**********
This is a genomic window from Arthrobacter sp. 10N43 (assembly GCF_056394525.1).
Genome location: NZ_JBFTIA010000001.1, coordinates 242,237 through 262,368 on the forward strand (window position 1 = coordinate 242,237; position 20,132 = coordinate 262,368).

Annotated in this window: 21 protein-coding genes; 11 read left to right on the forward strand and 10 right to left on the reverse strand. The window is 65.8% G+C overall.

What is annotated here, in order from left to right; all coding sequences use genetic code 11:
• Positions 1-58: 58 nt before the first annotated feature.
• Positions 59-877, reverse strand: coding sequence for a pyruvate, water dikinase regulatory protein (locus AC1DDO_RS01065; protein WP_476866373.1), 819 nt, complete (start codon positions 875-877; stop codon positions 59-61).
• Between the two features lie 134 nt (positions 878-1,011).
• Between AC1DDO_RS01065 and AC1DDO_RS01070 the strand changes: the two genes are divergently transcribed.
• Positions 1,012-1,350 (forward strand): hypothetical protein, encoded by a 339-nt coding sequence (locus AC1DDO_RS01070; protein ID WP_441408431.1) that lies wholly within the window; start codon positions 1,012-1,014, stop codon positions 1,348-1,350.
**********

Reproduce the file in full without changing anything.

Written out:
This is a genomic window from Arthrobacter sp. 10N43 (assembly GCF_056394525.1).
Genome location: NZ_JBFTIA010000001.1, coordinates 242,237 through 262,368 on the forward strand (window position 1 = coordinate 242,237; position 20,132 = coordinate 262,368).

Annotated in this window: 21 protein-coding genes; 11 read left to right on the forward strand and 10 right to left on the reverse strand. The window is 65.8% G+C overall.

What is annotated here, in order from left to right; all coding sequences use genetic code 11:
• Positions 1-58: 58 nt before the first annotated feature.
• Positions 59-877, reverse strand: coding sequence for a pyruvate, water dikinase regulatory protein (locus AC1DDO_RS01065; protein WP_476866373.1), 819 nt, complete (start codon positions 875-877; stop codon positions 59-61).
• Between the two features lie 134 nt (positions 878-1,011).
• Between AC1DDO_RS01065 and AC1DDO_RS01070 the strand changes: the two genes are divergently transcribed.
• Positions 1,012-1,350 (forward strand): hypothetical protein, encoded by a 339-nt coding sequence (locus AC1DDO_RS01070; protein ID WP_441408431.1) that lies wholly within the window; start codon positions 1,012-1,014, stop codon positions 1,348-1,350.